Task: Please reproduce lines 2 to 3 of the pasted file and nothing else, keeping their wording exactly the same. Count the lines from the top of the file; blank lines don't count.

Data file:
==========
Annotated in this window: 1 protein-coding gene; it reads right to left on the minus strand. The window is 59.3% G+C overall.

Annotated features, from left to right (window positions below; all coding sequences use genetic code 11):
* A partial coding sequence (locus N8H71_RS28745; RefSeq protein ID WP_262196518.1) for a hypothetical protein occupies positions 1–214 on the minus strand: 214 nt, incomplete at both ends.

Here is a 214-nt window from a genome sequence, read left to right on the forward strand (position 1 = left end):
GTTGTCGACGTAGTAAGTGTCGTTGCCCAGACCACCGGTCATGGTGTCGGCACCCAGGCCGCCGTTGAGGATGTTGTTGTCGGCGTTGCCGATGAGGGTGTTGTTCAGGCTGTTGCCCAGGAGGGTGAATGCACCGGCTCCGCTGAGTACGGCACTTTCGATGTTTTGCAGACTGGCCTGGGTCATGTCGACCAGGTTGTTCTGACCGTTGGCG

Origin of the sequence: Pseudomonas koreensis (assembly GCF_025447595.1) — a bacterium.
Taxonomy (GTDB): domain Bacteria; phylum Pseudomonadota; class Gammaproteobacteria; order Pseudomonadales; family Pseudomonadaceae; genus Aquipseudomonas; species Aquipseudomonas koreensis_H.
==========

Annotated features, from left to right (window positions below; all coding sequences use genetic code 11):
* A partial coding sequence (locus N8H71_RS28745; RefSeq protein ID WP_262196518.1) for a hypothetical protein occupies positions 1–214 on the minus strand: 214 nt, incomplete at both ends.